Sydney players marching at the 2023 Mardi Gras parade. Picture: Sydney Swans

SYDNEY'S come as you are ethos was on show on Saturday as more than half of the AFLW playing list marched in the annual Mardi Gras parade. 

It is the seventh time the club has had representation in the parade, focused on celebrating the LGBTQIA+ community, and the largest cohort of players to march since becoming the first professional sports team to take part back in 2018. 

"The main message from our club has always been that footy is a game for everyone," inaugural Swans AFLW player Bella Smith said. 

"You come as you are, and you feel so welcomed when you come through the door… it's special, I need to say to the girls more that just their show of support, we have the best allies in the team, you're holding yourself up a bit higher around those girls and around the club." 

Smith notes that sisters Cynthia and Lexi Hamilton, despite not identifying as part of the LGBTQIA+ community, are "the best allies who are so passionately supportive of the group".

As a result, being part of a club that doesn't simply state its inclusiveness, but is willing to celebrate that inclusion, makes players like Smith feel that they will not just be welcomed, but excel more as footballers.

"It definitely allows me to be wholeheartedly myself, which is just freaking awesome and it in turn makes me play my best footy because I feel valued, I feel welcomed. It definitely has benefits in terms of footy," Smith said. 

Having representation at Mardi Gras goes hand in hand with Sydney becoming the first club to host an annual pride match in the AFL competition. 

The Swans played the first AFL pride match in 2016, taking on Fremantle at Drummoyne Oval, with specially designed pride guernseys introduced more recently. Those guernseys have since been worn by the AFLW side in the League-wide Pride Round since joining the competition in 2022. 

"I think even the fact that the club isn't just letting us march, but we're wearing our kit. That shows to the wider community that we accept them, we're part of this community too," Cynthia Hamilton said.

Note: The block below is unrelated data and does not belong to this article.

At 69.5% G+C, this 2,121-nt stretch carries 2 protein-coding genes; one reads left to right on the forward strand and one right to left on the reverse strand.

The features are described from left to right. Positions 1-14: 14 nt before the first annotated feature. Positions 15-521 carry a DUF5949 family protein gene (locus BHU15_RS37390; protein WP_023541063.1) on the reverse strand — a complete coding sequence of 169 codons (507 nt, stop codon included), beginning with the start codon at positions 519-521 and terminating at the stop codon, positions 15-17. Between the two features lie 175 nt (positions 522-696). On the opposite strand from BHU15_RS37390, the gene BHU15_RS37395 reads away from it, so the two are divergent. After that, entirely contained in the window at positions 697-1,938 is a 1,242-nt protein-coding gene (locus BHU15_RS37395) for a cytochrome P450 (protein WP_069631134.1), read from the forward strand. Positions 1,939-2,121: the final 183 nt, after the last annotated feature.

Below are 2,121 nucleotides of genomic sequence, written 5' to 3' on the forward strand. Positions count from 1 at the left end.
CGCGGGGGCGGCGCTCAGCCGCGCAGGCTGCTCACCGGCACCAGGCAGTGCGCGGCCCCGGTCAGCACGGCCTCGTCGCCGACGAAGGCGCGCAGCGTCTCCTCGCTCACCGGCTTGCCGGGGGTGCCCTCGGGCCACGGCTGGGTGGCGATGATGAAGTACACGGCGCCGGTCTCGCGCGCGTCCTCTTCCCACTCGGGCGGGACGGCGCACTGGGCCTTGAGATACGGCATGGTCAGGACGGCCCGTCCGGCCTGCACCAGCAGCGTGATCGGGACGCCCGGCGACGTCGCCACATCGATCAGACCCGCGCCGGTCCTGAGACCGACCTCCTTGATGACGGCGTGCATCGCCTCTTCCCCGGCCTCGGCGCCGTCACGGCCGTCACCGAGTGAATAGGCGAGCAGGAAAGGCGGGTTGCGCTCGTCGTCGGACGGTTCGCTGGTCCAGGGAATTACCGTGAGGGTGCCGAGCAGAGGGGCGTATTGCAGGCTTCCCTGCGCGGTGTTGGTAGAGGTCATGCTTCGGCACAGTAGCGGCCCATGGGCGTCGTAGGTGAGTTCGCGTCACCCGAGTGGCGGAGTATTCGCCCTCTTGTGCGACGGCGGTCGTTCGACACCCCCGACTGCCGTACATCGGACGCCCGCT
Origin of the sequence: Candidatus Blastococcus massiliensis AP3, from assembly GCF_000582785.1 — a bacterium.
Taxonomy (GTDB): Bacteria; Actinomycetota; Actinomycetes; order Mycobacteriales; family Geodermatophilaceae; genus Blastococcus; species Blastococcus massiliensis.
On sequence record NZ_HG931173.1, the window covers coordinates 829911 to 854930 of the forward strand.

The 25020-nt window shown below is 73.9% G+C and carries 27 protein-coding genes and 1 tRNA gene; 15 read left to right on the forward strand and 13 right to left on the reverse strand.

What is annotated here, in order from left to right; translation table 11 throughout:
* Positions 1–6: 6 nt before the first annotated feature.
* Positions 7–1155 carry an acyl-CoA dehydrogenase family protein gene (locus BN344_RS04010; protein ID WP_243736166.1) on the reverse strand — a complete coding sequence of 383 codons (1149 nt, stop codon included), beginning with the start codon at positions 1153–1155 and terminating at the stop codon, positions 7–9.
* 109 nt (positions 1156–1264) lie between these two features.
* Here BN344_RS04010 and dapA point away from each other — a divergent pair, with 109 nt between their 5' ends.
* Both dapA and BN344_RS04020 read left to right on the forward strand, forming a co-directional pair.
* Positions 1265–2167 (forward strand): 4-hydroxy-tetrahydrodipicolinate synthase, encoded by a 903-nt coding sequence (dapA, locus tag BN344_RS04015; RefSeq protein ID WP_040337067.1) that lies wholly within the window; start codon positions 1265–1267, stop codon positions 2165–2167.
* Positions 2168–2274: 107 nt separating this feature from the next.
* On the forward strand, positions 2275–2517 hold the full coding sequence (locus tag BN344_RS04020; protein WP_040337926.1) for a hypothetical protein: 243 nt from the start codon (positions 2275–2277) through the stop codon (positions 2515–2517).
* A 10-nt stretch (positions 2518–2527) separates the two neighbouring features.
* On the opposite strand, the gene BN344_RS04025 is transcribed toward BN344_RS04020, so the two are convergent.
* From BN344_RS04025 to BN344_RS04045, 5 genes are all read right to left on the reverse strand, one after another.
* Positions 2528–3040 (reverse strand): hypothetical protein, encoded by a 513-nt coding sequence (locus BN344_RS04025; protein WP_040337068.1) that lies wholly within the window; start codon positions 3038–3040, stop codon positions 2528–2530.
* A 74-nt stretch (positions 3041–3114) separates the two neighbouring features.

Cynthia Hamilton celebrates a goal with Sofia Hurley during the AFLW R6 match between Sydney and Port Adelaide at Alberton Oval on October 7, 2023. Picture: AFL Photos

As an ally, Hamilton has taken her exposure to the LGBTQIA+ community in her time at the Swans back to her home city of Canberra, and her family and friends. 

"My dad is so old school, and now he loves the girls, and after this experience he's even part of the community as well," Hamilton said. 

"I think once you've been part of a community like this, it definitely reflects in your broader life and friendships outside of footy." 

It all goes back to the sentiment that allowing people to comfortably be their whole selves creates greater success on the field. Understanding their teammates' true selves tightens bonds while also providing the comfort to focus heavily on the footy. 

"We just love each other so much… it makes us so much tighter as a group, and I think that was part of our improvement last year," Hamilton said. 

The 2024 Sydney Pride guernsey. Picture: Sydney Swans

That improvement, which saw the Swans go from winless in their inaugural season in 2022, to a finals victory last year, has the group hungry for the coming season, and hungry for more footy. 

"After last year, I want more. I don't want to get knocked out in the semis, I want to be on the big stage playing in the Grand Final," Hamilton said. 

"You get your taste, and it's not enough."